*24 April - Marine Corps Colonel Jerry Cadick, then commanding officer of MAG-11, was performing stunts at the MCAS El Toro Air Show before a crowd of 300,000 when he crashed his F/A-18 Hornet at the bottom of a loop that was too close to the ground. [20] The aircraft was in a nose-high attitude, but still carrying too much energy toward the ground when it impacted at more than 300 mph (480 km/h). Col. Cadick was subjected to extremely high G forces that resulted in his face making contact with the control stick and sustaining serious injury. He broke his arm, elbow and ribs, exploded a vertebra and collapsed a lung. Col. Cadick survived and retired from the Marine Corps. The F/A-18 remained largely intact but was beyond repair. [cite web | url= | title=F/A-18 Hornet crash at MCAS El Toro Air Show, 1988 | publisher=LA Times ] [cite web | url= | title=F/A-18 Hornet crash at MCAS El Toro Air Show, 1988 | publisher=YouTube]
*6 May - CH-53D with Marine Heavy Helicopter Squadron-46 crashed into South China Sea killing all 17 on board.
*12 July - U.S. Navy CT-39E Sabreliner, BuNo "158381", c/n 282-93, ex-"N4701N", en route from Singapore to Subic Bay Naval Station, Philippines, comes down in the afternoon in the South China Sea near the Spratly Island archipelago, after radioing a distress signal of equipment failure. Vietnamese Navy ship (described by Joe Baugher as a fishing vessel) picks up three American crew, two men and one woman, said a spokesman at the Vietnamese embassy in Bangkok on 15 July, and took them to Vietnam where they were being "treated very kindly". Arrangements would be made to repatriate the crew. At this time the United States and Vietnam had not yet reestablished diplomatic relations.Washington, D.C.: Washington Post, Richburg, Keith B., "3 U.S. Fliers Saved at Sea By Vietnam: Hanoi to Return Americans Quickly", Saturday, July 16, 1988, page A-17.]
*17 August – A PAF C-130B Hercules, "23494", 'R' (ex-USAF "62-3494"), c/n 3708, crashes near the Pakistani town of Bahawalpur, killing everyone aboard, including the President of Pakistan General Muhammad Zia-ul-Haq, American Ambassador to Pakistan Arnold Lewis Raphel, Head of Pakistan's military intelligence General Akther Abdul Rehman and nearly all of the top military brass of the Pakistan Army.
*28 August – Ramstein airshow disaster: Three of the ten Aermacchi MB-339PAN jets from the Italian Air Force display team Frecce Tricolori collide in mid-air in front of the audience while performing their 'pierced heart' formation. One aircraft crashes directly into the crowd. Sixty-seven spectators and all three pilots are killed and 346 seriously injured in the resulting explosion and fire.
*5 December - A U.S. Navy EA-6B Prowler goes missing over the Pacific Ocean during training exercise 900 miles off San Diego. Search fails to find any sign of the four crew.Washington, D.C.: Washington Post, Wednesday, December 7, 1988, page A-17. ]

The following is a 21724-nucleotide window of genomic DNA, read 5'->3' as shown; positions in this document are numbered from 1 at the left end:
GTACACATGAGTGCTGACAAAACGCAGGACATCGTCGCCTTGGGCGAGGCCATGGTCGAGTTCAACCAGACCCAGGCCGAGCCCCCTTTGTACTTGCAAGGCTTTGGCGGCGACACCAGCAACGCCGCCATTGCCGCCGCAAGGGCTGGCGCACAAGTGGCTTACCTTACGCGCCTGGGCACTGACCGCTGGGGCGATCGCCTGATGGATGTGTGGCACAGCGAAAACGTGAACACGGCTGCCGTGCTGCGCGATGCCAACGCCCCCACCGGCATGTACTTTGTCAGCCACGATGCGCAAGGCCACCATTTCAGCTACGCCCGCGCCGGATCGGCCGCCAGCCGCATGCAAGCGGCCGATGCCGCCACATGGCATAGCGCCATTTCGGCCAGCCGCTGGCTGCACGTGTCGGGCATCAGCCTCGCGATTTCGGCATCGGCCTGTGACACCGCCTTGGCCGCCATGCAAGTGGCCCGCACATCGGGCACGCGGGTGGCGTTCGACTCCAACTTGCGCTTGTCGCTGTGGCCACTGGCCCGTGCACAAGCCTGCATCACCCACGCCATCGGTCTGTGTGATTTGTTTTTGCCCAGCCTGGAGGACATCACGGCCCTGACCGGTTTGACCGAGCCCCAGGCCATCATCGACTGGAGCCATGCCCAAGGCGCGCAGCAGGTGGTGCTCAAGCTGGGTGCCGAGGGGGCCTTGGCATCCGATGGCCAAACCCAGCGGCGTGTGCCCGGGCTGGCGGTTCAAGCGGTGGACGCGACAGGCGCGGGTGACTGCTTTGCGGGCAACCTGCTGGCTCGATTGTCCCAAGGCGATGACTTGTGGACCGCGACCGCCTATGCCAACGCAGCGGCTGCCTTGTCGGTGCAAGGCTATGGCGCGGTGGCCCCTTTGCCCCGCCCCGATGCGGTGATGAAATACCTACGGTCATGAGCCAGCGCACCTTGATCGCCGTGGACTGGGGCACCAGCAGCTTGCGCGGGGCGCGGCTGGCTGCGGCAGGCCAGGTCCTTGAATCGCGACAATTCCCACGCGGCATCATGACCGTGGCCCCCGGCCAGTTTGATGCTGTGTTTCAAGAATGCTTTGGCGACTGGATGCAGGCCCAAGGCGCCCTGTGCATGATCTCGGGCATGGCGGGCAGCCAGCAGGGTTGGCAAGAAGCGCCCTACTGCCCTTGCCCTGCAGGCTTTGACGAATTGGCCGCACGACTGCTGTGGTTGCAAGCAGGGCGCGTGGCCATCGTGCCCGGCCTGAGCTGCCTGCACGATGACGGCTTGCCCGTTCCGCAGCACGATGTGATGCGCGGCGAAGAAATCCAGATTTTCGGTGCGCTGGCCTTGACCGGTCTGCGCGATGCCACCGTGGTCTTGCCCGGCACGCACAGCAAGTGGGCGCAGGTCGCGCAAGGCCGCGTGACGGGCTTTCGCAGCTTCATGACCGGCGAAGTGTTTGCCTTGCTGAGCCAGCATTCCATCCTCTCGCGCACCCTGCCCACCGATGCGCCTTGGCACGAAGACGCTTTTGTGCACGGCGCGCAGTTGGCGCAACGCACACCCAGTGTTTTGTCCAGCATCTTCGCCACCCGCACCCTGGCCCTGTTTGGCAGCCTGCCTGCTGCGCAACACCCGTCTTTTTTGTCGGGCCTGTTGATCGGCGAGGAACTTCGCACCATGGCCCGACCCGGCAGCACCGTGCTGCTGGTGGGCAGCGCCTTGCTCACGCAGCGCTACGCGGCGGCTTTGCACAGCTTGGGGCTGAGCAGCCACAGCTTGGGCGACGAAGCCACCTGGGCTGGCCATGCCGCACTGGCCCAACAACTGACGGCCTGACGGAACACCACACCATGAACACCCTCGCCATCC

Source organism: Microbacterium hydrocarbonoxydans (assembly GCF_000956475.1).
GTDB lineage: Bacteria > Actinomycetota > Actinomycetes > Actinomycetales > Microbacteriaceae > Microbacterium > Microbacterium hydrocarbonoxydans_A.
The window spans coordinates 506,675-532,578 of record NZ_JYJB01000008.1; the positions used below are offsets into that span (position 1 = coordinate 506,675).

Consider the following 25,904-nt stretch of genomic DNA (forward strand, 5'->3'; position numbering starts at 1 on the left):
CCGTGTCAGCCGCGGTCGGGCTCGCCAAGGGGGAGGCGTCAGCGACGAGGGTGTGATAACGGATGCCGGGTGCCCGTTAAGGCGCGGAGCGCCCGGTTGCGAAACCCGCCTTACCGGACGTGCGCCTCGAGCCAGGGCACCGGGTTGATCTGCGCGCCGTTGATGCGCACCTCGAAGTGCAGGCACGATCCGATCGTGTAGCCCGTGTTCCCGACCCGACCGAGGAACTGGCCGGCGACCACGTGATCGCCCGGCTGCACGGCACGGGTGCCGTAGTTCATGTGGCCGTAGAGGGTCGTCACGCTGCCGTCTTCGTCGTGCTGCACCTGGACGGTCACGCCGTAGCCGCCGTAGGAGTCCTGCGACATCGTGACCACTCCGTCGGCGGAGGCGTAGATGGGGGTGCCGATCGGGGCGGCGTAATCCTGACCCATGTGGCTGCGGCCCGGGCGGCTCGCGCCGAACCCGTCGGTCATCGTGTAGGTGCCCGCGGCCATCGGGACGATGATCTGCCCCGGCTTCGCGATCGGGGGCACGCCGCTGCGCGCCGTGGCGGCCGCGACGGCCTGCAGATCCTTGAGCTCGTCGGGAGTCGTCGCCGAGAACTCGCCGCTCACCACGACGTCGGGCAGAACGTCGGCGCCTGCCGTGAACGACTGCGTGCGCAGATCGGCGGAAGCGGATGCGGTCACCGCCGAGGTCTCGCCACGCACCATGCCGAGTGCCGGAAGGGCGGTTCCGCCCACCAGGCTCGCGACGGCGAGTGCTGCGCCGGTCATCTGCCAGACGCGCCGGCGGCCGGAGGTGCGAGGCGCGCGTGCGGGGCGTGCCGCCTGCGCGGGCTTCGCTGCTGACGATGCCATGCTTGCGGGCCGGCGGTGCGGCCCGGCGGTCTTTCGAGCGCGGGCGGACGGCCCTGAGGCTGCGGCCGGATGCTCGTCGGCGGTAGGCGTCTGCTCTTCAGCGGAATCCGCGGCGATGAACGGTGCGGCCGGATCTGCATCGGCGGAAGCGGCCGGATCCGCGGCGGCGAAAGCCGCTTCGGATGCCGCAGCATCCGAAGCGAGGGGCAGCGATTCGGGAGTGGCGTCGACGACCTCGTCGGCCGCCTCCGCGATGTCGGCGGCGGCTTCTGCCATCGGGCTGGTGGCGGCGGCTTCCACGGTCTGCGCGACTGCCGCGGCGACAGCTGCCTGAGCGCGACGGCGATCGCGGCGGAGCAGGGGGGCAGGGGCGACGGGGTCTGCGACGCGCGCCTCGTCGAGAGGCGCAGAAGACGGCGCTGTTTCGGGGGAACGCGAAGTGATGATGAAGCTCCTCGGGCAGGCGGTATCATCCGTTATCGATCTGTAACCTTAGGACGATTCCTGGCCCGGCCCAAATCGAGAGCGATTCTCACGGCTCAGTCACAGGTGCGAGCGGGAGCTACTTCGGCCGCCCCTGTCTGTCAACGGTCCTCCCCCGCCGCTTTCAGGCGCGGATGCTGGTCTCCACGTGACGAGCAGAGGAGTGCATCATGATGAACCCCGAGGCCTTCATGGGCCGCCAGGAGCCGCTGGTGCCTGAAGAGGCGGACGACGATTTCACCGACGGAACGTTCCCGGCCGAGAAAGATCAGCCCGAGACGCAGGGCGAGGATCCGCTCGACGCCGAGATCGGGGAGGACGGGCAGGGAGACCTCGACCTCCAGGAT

*6 December - A USAF B-52H-150-BW, "60-0040", crashed on the runway at 0115 hrs. EST at K.I. Sawyer AFB, Michigan, while doing touch-and-goes after a seven-hour training flight. No weapons were aboard the bomber, which broke into three parts. All crew survived, crawling or being helped from the nose section, without sustaining burns.
*8 December – Remscheid plane crash: An USAF A-10 Thunderbolt II crashes into the West German town of Remscheid. The pilot and five residents are killed, and a further 50 people injured.


* 29 January - A RCAF CC-130E, "130318", formerly "10318", c/n 4124, of 43 Squadron, participating in annual Brim Frost exercises hits runway lights and a river bank short of the runway and crashes onto the runway at Wainwright AAF, Alaska at -46 degrees Fahrenheit. Eleven of the eighteen occupants are killed. [ [ ASN Aircraft accident Lockheed CC-130E Hercules 130318 Fairbanks-Fort Wainwright Airport, AK (FBK) ] ]
* 2 February - The first prototype JAS 39 Gripen crashed on its sixth flight when landing in Linköping as a result of pilot-induced oscillation. The accident was filmed in a now famous recording by a crew from Sveriges Television's Aktuellt. [ Sveriges Television] , News footage of the 1989 and 1993 crashes (in Swedish)] The pilot remained in the tumbling aircraft, and escaped miraculously with just a fractured arm.
*21 April - Lockheed SR-71A, "61-7974", Item 2025, outbound on operational sortie from Kadena Air Base, Okinawa, suffers engine explosion, total hydraulic failure. Pilot Maj. Dan E. House and RSO Capt. Blair L. Bozek both eject safely. This was the final Blackbird loss before the type was withdrawn from service.Crickmore, Paul F. "Lockheed's Blackbirds: A-12, YF-12 and SR-71", Wings of Fame, Volume 8, AIRtime Publishing Inc., Westport, Connecticut, 1997, ISBN 1-880588-23-4, page 93.]